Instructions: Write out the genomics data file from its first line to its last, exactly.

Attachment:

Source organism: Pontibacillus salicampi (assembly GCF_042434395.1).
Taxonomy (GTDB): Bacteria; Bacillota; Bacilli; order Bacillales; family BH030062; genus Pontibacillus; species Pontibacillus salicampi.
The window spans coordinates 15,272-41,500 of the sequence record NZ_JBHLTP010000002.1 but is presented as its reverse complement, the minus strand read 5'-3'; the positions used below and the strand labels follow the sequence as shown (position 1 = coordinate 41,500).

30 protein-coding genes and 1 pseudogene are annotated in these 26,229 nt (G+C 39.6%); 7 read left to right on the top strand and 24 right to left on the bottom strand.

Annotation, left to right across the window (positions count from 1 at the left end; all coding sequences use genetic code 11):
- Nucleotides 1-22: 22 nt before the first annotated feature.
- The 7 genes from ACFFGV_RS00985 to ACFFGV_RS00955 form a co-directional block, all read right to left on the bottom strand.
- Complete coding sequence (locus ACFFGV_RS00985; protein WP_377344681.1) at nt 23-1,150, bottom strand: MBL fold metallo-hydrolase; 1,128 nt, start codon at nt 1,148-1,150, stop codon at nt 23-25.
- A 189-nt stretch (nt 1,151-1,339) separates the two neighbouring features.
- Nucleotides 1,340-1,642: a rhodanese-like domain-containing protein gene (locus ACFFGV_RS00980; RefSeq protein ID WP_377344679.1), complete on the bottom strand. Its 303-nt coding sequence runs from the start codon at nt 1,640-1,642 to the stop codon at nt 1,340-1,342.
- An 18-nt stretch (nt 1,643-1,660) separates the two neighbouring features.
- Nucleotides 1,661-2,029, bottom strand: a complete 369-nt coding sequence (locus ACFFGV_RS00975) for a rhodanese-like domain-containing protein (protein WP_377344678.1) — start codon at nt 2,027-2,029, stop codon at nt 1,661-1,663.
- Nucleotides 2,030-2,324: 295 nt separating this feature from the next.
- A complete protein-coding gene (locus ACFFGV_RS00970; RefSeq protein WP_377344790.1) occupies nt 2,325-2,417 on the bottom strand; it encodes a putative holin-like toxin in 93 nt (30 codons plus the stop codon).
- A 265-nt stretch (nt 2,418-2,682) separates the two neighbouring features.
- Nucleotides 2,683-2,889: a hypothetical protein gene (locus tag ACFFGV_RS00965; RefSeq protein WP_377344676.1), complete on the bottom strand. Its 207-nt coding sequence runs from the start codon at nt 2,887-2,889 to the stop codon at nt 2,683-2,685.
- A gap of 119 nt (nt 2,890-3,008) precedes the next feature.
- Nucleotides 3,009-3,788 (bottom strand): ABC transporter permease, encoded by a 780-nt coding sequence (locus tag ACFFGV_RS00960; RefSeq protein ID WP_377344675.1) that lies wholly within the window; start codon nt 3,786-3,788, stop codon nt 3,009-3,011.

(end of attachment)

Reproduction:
Source organism: Pontibacillus salicampi (assembly GCF_042434395.1).
Taxonomy (GTDB): Bacteria; Bacillota; Bacilli; order Bacillales; family BH030062; genus Pontibacillus; species Pontibacillus salicampi.
The window spans coordinates 15,272-41,500 of the sequence record NZ_JBHLTP010000002.1 but is presented as its reverse complement, the minus strand read 5'-3'; the positions used below and the strand labels follow the sequence as shown (position 1 = coordinate 41,500).

30 protein-coding genes and 1 pseudogene are annotated in these 26,229 nt (G+C 39.6%); 7 read left to right on the top strand and 24 right to left on the bottom strand.

Annotation, left to right across the window (positions count from 1 at the left end; all coding sequences use genetic code 11):
- Nucleotides 1-22: 22 nt before the first annotated feature.
- The 7 genes from ACFFGV_RS00985 to ACFFGV_RS00955 form a co-directional block, all read right to left on the bottom strand.
- Complete coding sequence (locus ACFFGV_RS00985; protein WP_377344681.1) at nt 23-1,150, bottom strand: MBL fold metallo-hydrolase; 1,128 nt, start codon at nt 1,148-1,150, stop codon at nt 23-25.
- A 189-nt stretch (nt 1,151-1,339) separates the two neighbouring features.
- Nucleotides 1,340-1,642: a rhodanese-like domain-containing protein gene (locus ACFFGV_RS00980; RefSeq protein ID WP_377344679.1), complete on the bottom strand. Its 303-nt coding sequence runs from the start codon at nt 1,640-1,642 to the stop codon at nt 1,340-1,342.
- An 18-nt stretch (nt 1,643-1,660) separates the two neighbouring features.
- Nucleotides 1,661-2,029, bottom strand: a complete 369-nt coding sequence (locus ACFFGV_RS00975) for a rhodanese-like domain-containing protein (protein WP_377344678.1) — start codon at nt 2,027-2,029, stop codon at nt 1,661-1,663.
- Nucleotides 2,030-2,324: 295 nt separating this feature from the next.
- A complete protein-coding gene (locus ACFFGV_RS00970; RefSeq protein WP_377344790.1) occupies nt 2,325-2,417 on the bottom strand; it encodes a putative holin-like toxin in 93 nt (30 codons plus the stop codon).
- A 265-nt stretch (nt 2,418-2,682) separates the two neighbouring features.
- Nucleotides 2,683-2,889: a hypothetical protein gene (locus tag ACFFGV_RS00965; RefSeq protein WP_377344676.1), complete on the bottom strand. Its 207-nt coding sequence runs from the start codon at nt 2,887-2,889 to the stop codon at nt 2,683-2,685.
- A gap of 119 nt (nt 2,890-3,008) precedes the next feature.
- Nucleotides 3,009-3,788 (bottom strand): ABC transporter permease, encoded by a 780-nt coding sequence (locus tag ACFFGV_RS00960; RefSeq protein ID WP_377344675.1) that lies wholly within the window; start codon nt 3,786-3,788, stop codon nt 3,009-3,011.